Our Stolen Futurea book by Theo Colborn, Dianne Dumanoski, and John Peterson Myers


For summaries of the book's chapters...

The Basics of Our Stolen Future

Our Stolen Future examines the ways that certain synthetic chemicals interfere with hormonal messages involved in the control of growth and development, especially in the fetus.

The developing fetus uses these natural hormonal messages, which come from both from its own hormone system and from its mother, to guide development. They influence virtually all of the growing individual's characteristics, from determining its sex to controlling the numbers of toes and fingers to shaping intricate details of brain structure.

Scientific research accumulating over the last 50 years, and accelerating during the 1990's, has revealed that this hormonal control of development is vulnerable to disruption by synthetic chemicals. Through a variety of mechanisms, hormone-disrupting chemicals (also known as endocrine disrupting chemicals or endocrine disruptors) interfere with the natural messages and alter the course of development, with potential affects on virtually all aspects of bodily function.

Our Stolen Future explores the scientific discovery of endocrine disruption. The investigation begins with wildlife, as it was in animals that the first hints of widespread endocrine disruption appeared. The book then examines a series of experiments examining endocrine disruption of animals in the laboratory which show conclusively that fetal exposure to endocrine disrupting chemicals can wreak life-long damage. These experiments also reveal some of the biological processes by which these chemicals have their effects, and that --in contrast to the dynamics of carcinogenicity-- endocrine disruption effects can be caused by exposure to infinitesimally small amounts of contaminant. Moving from animals to people, Our Stolen Future summarizes a series of well-studied examples where people have been affected by endocrine disrupting chemicals, most notably the synthetic hormone dietheylstilbestrol (DES), to which several million women were exposed through misguided medical attempts to manage difficult pregnancies in the 1950s, '60s and '70s. [Research on DES continues; a 1999 summary is available on the web.]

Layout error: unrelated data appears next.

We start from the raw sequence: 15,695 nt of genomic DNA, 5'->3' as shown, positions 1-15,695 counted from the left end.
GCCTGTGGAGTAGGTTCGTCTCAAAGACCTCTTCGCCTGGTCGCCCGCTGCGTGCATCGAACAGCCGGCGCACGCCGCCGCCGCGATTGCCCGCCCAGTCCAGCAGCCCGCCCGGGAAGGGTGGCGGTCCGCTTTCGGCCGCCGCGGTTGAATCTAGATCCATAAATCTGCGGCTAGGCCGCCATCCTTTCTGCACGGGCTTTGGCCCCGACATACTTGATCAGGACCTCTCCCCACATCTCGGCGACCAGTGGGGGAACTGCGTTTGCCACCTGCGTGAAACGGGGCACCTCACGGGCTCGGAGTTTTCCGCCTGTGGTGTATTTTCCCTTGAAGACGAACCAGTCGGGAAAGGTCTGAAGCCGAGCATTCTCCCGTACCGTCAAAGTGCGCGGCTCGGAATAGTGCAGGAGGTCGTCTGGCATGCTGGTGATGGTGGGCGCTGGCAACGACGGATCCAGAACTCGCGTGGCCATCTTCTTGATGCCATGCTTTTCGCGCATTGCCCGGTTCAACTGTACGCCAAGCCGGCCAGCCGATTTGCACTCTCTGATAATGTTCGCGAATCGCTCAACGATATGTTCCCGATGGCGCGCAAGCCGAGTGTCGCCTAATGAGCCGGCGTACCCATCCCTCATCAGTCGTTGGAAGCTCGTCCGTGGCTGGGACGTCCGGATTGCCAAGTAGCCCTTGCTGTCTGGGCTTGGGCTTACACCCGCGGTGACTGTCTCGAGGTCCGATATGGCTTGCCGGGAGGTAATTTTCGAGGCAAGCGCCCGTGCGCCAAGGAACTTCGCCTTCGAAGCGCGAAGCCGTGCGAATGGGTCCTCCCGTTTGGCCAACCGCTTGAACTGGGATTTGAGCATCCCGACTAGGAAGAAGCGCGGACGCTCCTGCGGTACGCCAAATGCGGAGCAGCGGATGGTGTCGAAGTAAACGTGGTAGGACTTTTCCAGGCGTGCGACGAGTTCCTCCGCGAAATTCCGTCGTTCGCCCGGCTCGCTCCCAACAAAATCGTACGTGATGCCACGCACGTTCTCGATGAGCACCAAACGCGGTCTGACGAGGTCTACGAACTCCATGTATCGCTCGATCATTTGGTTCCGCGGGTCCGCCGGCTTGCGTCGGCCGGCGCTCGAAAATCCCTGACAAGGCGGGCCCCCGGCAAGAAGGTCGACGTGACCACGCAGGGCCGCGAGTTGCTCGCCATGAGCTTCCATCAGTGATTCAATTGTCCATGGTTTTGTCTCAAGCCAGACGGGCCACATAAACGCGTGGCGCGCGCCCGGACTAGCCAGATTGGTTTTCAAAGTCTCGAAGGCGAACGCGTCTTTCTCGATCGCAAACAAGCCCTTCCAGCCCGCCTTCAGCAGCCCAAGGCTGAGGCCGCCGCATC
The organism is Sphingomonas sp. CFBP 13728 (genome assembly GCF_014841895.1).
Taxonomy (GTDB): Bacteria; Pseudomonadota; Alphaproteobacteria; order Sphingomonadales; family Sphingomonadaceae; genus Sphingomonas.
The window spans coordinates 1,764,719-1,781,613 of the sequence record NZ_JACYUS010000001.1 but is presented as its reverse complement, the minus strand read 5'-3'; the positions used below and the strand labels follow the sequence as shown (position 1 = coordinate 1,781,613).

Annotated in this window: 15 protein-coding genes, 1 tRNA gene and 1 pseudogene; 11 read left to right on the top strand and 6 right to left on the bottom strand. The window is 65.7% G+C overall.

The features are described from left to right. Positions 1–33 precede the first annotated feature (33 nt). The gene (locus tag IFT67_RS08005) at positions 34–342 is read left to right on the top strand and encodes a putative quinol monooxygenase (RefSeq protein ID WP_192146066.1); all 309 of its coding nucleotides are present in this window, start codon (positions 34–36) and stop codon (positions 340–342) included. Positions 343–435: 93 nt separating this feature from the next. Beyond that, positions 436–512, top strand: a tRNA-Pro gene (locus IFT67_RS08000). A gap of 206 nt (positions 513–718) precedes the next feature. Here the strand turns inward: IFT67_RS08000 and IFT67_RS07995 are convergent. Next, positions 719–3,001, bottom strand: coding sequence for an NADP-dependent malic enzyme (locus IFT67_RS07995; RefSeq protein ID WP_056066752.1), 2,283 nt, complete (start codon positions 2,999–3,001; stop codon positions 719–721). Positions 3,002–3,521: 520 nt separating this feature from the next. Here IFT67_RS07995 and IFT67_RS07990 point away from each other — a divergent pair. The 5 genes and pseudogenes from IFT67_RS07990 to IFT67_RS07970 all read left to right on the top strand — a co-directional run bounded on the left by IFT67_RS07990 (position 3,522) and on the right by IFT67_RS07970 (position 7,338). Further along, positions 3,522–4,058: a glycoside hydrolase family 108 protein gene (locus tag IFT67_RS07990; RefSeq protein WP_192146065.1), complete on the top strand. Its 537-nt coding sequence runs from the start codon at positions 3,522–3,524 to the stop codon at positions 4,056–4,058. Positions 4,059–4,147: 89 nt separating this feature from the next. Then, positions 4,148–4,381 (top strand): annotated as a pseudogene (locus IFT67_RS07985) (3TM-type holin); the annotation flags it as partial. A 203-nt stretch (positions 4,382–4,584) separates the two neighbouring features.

Our Stolen Future then asks a broader, more difficult and more controversial set of questions. Given what is known from wildlife and laboratory studies, and from examples of well-studied human exposure, and given that exposure to endocrine disrupting chemicals in the real world is widespread at levels comparable to those sufficient to cause animal harm, what effects should health scientists be looking for in people in general? Effects to be expected include declines in fertility and other impacts on the reproductive system of both men and women, impairments in disease resistance, and erosions in intelligence.

The evidence on each of these predictions available through to the book's publication in 1996 is incomplete. As we readily acknowledge in Our Stolen Future, some patterns are consistent with expectations, indeed highly suggestive, but existing epidemiological studies of people are insufficient to establish scientific certainty. The evidence since 1996 has become substantially stronger. You can find an overview of the broad trends in new endocrine disruptor research and many details elsewhere on this website, including recent developments.
In our judgement, while scientific certainty is not yet available, sufficient evidence exists to justify a series of steps: in research, in public policy and in personal safeguards. The book examines each of these themes. Most importantly, we caution that the world-wide exposure to endocrine disruption has thrust everyone into a large-scale, unplanned, unintended experiment with health, the outcome of which may not be known for generations. Given the magnitude of plausible risk, we believe that dramatic measures should be taken to lower exposure to endocrine disrupting chemicals as rapidly as possible.




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